As leaders from government, industry and First Nations gather in Prince George for the 14th annual Natural Resources Forum, it’s worth taking a fresh look at the important role natural resources play in B.C.’s economy, today and in the future.
1. B.C.’s natural resources are diverse, and effective stewardship means they’ll continue to support sustainable jobs, businesses and communities for decades to come.
While the recent downturn in some commodity markets has been challenging for a number of resource-reliant regions in the province, the outlook for 2017-18 is brighter: Prices are forecast to rise for lumber, natural gas, coal, aluminum, copper, zinc and others, in some cases on the heels of sizable price gains last year.
The main worry is around the impact of the long-running, Canada-U.S. softwood lumber trade dispute on the B.C. wood-products industry.
2. B.C.’s natural resource sectors dominate the province’s export base, adding to our prosperity and quality of life.
How do natural resource exports improve British Columbians’ quality of life? Exports provide basic income for B.C. firms, suppliers and workers, enabling them to buy and pay for imported goods and services in the form of business inputs, as well as a wide array of consumer products.
Resource goods make up about 75 per cent of B.C.’s merchandise exports.
Despite the lingering effects of the earlier commodity downturn, but aided by the competitive Canadian dollar, B.C.’s natural resource exports grew by over 10 per cent in 2016, led by wood products, agricultural products, metallurgical coal and some minerals. The export outlook for 2017-18 remains promising for most resource sectors.
3. B.C.’s natural resource sectors are reshaping relationships with First Nations, creating new partnerships and fashioning innovative models for engagement.
In recent years cross-sector initiatives have been undertaken between First Nations (often through economic development corporations) and existing non-aboriginal operators on the land, involving resource-management protocols, revenue-sharing and equity agreements, regulatory innovations and new stewardship models. These approaches to natural resource development support mutual goals: economically and socially sustainable revenue flows for all rights-holders and investors, with environmental protection at the core of project development.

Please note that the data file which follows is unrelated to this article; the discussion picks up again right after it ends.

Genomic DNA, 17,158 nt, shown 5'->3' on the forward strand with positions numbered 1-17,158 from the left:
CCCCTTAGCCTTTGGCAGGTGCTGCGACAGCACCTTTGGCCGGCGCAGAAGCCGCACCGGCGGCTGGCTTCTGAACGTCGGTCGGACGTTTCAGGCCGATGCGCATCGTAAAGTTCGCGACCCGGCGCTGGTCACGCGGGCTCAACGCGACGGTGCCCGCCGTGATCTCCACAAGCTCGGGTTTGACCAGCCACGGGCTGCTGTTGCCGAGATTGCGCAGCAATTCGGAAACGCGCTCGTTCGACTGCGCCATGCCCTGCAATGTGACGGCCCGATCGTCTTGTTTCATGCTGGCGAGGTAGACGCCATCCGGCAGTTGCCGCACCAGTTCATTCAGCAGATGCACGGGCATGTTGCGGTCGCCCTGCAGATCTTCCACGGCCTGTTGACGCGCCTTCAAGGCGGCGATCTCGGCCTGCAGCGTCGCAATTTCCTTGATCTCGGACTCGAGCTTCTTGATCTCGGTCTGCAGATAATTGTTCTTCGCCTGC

The path we have walked together led to an unprecedented Memorandum of Understanding concluded in September 2016 between the B.C. Assembly of First Nations and the Business Council of B.C. At the core of this unique agreement is a commitment to pursue economic reconciliation, with the goal of eliminating over time the health, education and job-market gaps that many First Nations face, while bringing greater certainty to investors and operators.
The net result should be increased opportunities for First Nations to be full participants in the economic future of the province.
4. B.C.’s natural resource sectors are heavy users of technology and professional and technical services supplied by local firms.
The businesses that develop and produce B.C.’s natural resources have service and supply-chain relationships with many other local industries all across B.C. These suppliers include materials and equipment companies, processing and transportation providers, environmental consultancies, law and accounting firms, and financial advisers.
Beyond this, the competitiveness and long-term sustainability of B.C.’s resource sectors are assured by adopting advanced technologies into processes and production methods. At the business council we believe our natural resource sectors can build a deeper relationship with local technology firms and entrepreneurs to reduce or eliminate adverse environmental effects from industrial activity, to partner in research and development, and to generate innovations that solve problems and improve productivity and competitiveness.
For example, B.C. technology firms have pioneered methods to turn waste into usable products, to capture methane and carbon emissions, and to clean waste water so it can then be reused.
While not often visible to Lower Mainland residents, the natural resource sectors in B.C. sit at the heart of the provincial economy, fostering related manufacturing, supply, service and technology businesses, and directly supporting tens of thousands of skilled jobs as well as B.C.’s major ports.
A recent study by Resource Works illustrates the multiplier effect of natural resources on the broader B.C. economy: If the output in the resource sectors was to grow by 10 per cent, B.C.’s gross domestic product (GDP) would climb by 1.9 per cent ($3.7 billion — about the value of the province’s economic expansion in 2012). Of interest, more than half of the additional jobs generated by a 10-per-cent increase in resource industries’ collective GDP would be in Metro Vancouver, mainly in service industries that sell to natural resource companies.
As we begin 2017, B.C. is well-positioned to capitalize on the strength, expertise and diversity of our natural resource sectors, to return economic and social benefits to communities around the province and to First Nations partners, and above all, to do so while assuring the long-term sustainability of our environment.
Greg D’Avignon is president and CEO of the Business Council of B.C. and Karen Graham is policy consultant to the council.